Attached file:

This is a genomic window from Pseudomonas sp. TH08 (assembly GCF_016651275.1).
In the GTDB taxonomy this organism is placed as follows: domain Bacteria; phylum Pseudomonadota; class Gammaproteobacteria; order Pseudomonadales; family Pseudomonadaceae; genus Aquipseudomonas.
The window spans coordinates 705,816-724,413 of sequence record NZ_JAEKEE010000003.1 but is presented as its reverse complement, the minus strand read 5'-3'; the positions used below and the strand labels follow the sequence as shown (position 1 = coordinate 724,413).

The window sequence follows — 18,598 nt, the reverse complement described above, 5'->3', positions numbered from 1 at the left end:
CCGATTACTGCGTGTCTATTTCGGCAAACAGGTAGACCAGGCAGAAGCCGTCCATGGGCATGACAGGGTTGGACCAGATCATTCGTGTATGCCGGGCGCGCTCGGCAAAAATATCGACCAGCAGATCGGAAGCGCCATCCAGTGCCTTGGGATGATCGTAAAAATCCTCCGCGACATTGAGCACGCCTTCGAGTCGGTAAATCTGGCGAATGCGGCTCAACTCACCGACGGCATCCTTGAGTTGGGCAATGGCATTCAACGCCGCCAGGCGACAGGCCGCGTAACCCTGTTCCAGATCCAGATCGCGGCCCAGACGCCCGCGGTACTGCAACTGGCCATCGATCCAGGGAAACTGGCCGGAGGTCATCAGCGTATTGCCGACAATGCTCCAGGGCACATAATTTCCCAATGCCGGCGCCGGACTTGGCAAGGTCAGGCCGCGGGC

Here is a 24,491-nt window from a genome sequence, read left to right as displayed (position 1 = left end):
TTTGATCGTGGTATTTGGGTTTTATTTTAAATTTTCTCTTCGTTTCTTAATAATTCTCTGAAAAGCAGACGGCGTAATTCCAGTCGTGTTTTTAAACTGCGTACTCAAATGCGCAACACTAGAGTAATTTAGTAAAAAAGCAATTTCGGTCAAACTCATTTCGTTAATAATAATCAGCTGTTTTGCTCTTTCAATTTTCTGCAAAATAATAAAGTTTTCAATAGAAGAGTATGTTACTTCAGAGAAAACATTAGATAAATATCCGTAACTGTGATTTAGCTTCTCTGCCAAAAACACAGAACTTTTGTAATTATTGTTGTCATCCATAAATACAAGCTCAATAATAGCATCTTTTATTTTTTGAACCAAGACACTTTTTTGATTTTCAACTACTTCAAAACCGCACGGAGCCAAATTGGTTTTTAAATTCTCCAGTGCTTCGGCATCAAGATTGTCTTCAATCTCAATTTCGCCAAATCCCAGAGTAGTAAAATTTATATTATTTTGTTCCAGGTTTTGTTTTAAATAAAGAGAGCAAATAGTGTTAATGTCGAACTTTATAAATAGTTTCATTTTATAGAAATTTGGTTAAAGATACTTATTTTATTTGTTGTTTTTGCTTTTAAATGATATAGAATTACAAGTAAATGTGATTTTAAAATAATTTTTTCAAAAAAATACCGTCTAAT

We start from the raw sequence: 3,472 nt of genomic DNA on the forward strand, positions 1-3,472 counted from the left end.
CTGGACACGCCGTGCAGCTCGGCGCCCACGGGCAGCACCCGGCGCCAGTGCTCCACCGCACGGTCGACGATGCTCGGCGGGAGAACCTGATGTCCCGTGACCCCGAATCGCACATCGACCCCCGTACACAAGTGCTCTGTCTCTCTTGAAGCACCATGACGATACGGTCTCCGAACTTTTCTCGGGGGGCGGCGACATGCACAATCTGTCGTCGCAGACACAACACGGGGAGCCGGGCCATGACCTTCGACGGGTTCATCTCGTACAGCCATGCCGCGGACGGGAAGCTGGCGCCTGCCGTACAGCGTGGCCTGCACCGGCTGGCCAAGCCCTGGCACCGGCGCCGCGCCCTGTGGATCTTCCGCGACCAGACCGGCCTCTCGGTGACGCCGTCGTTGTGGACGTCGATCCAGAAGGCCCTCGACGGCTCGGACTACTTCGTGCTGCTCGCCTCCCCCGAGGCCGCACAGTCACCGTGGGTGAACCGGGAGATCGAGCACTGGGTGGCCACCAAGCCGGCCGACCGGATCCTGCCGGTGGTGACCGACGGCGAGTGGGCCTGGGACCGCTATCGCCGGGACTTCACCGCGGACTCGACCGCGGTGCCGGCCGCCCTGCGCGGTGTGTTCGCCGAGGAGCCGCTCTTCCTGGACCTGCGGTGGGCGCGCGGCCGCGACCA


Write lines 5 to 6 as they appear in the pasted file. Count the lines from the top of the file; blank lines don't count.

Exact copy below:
CCGATTACTGCGTGTCTATTTCGGCAAACAGGTAGACCAGGCAGAAGCCGTCCATGGGCATGACAGGGTTGGACCAGATCATTCGTGTATGCCGGGCGCGCTCGGCAAAAATATCGACCAGCAGATCGGAAGCGCCATCCAGTGCCTTGGGATGATCGTAAAAATCCTCCGCGACATTGAGCACGCCTTCGAGTCGGTAAATCTGGCGAATGCGGCTCAACTCACCGACGGCATCCTTGAGTTGGGCAATGGCATTCAACGCCGCCAGGCGACAGGCCGCGTAACCCTGTTCCAGATCCAGATCGCGGCCCAGACGCCCGCGGTACTGCAACTGGCCATCGATCCAGGGAAACTGGCCGGAGGTCATCAGCGTATTGCCGACAATGCTCCAGGGCACATAATTTCCCAATGCCGGCGCCGGACTTGGCAAGGTCAGGCCGCGGGC

Here is a 24,491-nt window from a genome sequence, read left to right as displayed (position 1 = left end):